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Scented Gardens of Mind:
A rather unconventional group, both in their line-up and overall sound. They were founded by Freddy Brua in 1973. Wapassou's first album was dominated by his eerie organ sounds, the violin of Jacques Lichti (struggling in the intonation) and the feeble vocal contributions of Karin Nickerl. They didn't use bass or drums. The most accomplished piece was "Trip", which featured four guests in what sounds like a hilarious jam session featuring sitar, tablas and drums that was a lot of fun! Obviously edited from a longer session, it has some barely audible cuts. Overall, an interesting album that just didn't succeed.
Messe en Rй mineur (1976) was a vast improvement on which their sound came into its own with a consistent instrumentation of farfisa organ, synthesizer, acoustic or electric guitar, violin and high-pitched, wordless chanting. This ethereal and spacey music has some similarities to Catharsis (their organ sound), the German Popol Vuh (the meditative aspect), the softer parts of Amon Düül II (with weird guitars and Renate Knaup's vocals) and Italian Opus Avantra (their strong connection to classical music), but it is as idiosyncrastic as all of these. The "Mass in C minor" goes over two record sides through different dreamlike and associative phases, without really concluding. This kind of stationary music is related in its form to the German "kosmische musik", but has an added element of late 19th Century French romance.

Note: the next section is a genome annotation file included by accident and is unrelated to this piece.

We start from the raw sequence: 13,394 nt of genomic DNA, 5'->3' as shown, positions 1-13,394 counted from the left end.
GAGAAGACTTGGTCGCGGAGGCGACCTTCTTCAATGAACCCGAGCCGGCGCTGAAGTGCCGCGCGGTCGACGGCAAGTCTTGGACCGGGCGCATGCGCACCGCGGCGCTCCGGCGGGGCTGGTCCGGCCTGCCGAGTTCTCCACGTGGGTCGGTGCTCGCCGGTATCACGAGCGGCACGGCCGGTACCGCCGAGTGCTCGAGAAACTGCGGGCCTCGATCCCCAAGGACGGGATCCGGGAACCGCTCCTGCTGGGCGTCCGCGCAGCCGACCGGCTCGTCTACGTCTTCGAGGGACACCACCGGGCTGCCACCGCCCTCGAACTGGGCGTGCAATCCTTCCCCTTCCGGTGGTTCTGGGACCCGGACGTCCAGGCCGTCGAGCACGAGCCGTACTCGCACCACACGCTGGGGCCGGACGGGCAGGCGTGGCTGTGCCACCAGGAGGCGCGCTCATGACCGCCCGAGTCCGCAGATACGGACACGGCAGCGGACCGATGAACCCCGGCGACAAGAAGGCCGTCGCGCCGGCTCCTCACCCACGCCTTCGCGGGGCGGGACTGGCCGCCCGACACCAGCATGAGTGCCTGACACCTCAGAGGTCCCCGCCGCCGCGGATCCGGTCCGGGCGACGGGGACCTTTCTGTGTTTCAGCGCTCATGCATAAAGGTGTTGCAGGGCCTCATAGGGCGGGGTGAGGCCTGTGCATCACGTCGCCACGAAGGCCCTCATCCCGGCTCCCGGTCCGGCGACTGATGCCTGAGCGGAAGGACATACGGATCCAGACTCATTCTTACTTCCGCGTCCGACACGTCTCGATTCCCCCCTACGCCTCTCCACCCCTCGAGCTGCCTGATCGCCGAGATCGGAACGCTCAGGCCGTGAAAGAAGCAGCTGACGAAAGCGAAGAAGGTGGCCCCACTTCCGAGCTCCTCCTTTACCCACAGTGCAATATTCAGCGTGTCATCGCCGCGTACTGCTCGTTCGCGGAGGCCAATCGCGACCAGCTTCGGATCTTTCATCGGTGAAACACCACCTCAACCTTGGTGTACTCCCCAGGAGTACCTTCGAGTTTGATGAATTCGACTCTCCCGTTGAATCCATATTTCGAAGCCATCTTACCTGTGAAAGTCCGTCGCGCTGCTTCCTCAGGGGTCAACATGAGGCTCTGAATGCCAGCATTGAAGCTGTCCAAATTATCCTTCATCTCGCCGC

Naturally, Wapassou stuck close to this formula on their two subsequent albums. Salammbф (1977), the musical description of a novel by Gustave Flaubert, featured another female singer and the famous record producer Jean-Pierre Massiera in a cameo spoken role. Equalling the quality of its predecessor there was also a more melodic content hidden in Wapassou's soundpool this time. Ludwig (1979) revealed itself on the sleeve to be the last part of a triology, representing life (Messe en Rй Mineur), death (Salammbф) and eternity (Ludwig). Its content was more influenced by classical chamber music and suggested that they were now passed their creative zenith. Later albums have confirmed this and Wapassou are best remembered for their excellent opening triology.
01. "Salammbo Part 1" 18:05
02. "Salammbo Part 2" 19:04
Freddy Brua / organ, electric piano, piano, synthesizer
Jacques Lichti / violin
Karen Nickerl / guitars, vocals
Monique Fizelson - vocals
Jean-Pierre Masiera - voice